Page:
„History does not only take place in time, but also in space“. This statement of the historian Karl Schlögel applies particularly to the history of Christian Mission in the 19th and 20th century. Whereas modern Catholic and Protestant proselytisation was initially very much connected to the European nation states’ colonial expansion of power, it became a subject of far reaching processes of transformation, showing national, ideological, institutional, cultural as well as individual dimensions after the Great War.
„Missionaries of the 19th and the incipient 20th century belonged to the probably most entangled professional group” (Rebekka Habermas). The Catholic missionary orders and Protestant mission societies they were members of, may be regarded as global networks for the exchange of ideas, persons and goods between their European home countries and the non-European territories and societies their missionary endeavour was concentrating on. Thus, not only geographical spaces were connected to each other, additionally new relational and communicative spaces emerged.
The term „missionary spaces“ refers to different physical, social and imagined spaces evolving from transnational, transregional and translocal missionary activities. Due to its interdependencies they are to be considered overlapping and entangled. They include concrete places of encounter and cultural exchange, concurrently serving the globally acting religious communities for internal communication and the transfer of products and perceptions. “Missionary spaces” are affected by hierarchic and hegemonic demands as well as by collective and individual negotiations. Mission periodicals, the home abbey, private correspondences and records, the mission station, a school or social projects, a mission museum or the missionary order itself can be understood in this way.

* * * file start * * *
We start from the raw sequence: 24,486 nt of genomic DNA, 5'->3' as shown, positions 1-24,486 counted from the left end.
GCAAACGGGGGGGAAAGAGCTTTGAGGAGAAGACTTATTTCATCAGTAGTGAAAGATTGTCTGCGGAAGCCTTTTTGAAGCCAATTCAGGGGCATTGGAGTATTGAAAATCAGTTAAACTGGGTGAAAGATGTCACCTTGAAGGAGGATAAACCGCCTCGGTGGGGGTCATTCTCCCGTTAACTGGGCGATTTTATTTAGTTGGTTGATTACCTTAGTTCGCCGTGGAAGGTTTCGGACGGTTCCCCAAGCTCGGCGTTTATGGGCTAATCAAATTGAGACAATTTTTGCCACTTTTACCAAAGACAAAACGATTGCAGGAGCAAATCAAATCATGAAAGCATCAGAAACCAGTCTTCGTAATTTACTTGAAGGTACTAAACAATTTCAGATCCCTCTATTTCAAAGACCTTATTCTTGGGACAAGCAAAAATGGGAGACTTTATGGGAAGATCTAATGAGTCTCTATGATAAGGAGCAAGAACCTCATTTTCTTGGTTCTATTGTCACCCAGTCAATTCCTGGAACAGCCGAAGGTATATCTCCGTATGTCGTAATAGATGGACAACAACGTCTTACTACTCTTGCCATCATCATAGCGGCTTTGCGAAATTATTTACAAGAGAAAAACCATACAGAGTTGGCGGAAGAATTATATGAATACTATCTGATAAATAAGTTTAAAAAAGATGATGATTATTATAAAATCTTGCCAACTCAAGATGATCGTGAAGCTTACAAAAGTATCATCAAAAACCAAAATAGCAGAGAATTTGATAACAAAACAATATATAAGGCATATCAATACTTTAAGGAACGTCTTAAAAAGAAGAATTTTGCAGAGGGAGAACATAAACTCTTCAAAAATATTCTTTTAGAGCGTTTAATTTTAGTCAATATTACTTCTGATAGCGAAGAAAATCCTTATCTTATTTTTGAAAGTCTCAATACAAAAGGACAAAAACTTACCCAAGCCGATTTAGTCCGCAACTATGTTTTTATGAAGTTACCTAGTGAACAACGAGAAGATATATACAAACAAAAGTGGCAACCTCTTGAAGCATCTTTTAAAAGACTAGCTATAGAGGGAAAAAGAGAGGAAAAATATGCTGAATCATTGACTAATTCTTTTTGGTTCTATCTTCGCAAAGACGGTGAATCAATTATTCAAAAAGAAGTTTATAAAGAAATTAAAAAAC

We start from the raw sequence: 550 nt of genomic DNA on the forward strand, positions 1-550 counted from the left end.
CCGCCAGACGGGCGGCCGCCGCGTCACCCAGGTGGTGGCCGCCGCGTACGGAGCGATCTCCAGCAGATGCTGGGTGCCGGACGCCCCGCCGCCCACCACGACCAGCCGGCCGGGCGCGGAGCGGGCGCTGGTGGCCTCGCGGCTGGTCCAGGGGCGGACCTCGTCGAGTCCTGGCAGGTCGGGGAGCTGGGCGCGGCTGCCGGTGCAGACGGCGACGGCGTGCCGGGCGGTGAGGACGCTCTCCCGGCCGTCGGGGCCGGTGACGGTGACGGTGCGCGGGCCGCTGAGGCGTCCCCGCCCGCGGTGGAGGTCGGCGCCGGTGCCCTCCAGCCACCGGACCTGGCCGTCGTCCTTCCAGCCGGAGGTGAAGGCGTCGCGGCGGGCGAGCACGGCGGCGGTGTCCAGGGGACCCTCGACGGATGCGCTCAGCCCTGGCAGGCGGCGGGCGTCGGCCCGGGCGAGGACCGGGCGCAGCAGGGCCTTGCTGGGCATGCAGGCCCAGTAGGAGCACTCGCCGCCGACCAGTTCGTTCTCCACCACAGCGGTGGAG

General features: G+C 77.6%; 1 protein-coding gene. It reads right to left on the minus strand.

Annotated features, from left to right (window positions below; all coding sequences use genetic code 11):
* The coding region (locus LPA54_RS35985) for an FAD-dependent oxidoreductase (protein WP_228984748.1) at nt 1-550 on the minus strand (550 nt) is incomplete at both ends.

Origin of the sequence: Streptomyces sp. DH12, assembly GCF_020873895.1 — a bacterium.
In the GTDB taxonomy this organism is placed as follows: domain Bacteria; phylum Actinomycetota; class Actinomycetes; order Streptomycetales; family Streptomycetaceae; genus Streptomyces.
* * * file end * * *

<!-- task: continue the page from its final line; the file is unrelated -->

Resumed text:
For a long time, mission history has been a domain of confessional church history and missiology. The planned special edition “Missionary Spaces” intends to present the topic from an interdisciplinary perspective merging current research works from the area of historical, social and cultural sciences and gender studies. In European archives of mission societies and missionary orders as well as in collections in the former mission territories substantial source material is to be found in order to explore missionary interdependencies between Europe and the world, interactions of missionaries and locals, reasons for missionary migration or social discourses and mutual perceptions.
The editors of the ÖZG special edition „Missionary Spaces“ invite to send in proposals for articles adapting debates on concepts, methods and theories or open up new fields of research. Contributions in German and English are accepted. The proposals will be selected by January 2012, the articles of 50.000-80.000 characters are to be handed in until May, 31st 2012.
Abstracts of 6.000-8.000 characters (includ. space characters, annotations and short CV) may be sent to Dr. Martina Gugglberger (Martina.Gugglberger@jku.at) and/or Christine Egger, M.A. (Christine.Egger@gsi.uni-muenchen.de) by November, 15th 2011.
Dr. Martina Gugglberger
Johannes Kepler University Linz
Institut für Frauen- und Geschlechterforschung
4040 Linz, Austria
+42 (732) 24 68-9215
Christine Egger, M.A.
Ludwig Maximilians University Munich
Geschwister Scholl Institute for Political Science
80538 Munich, Germany
+49 (89) 21 80-9033
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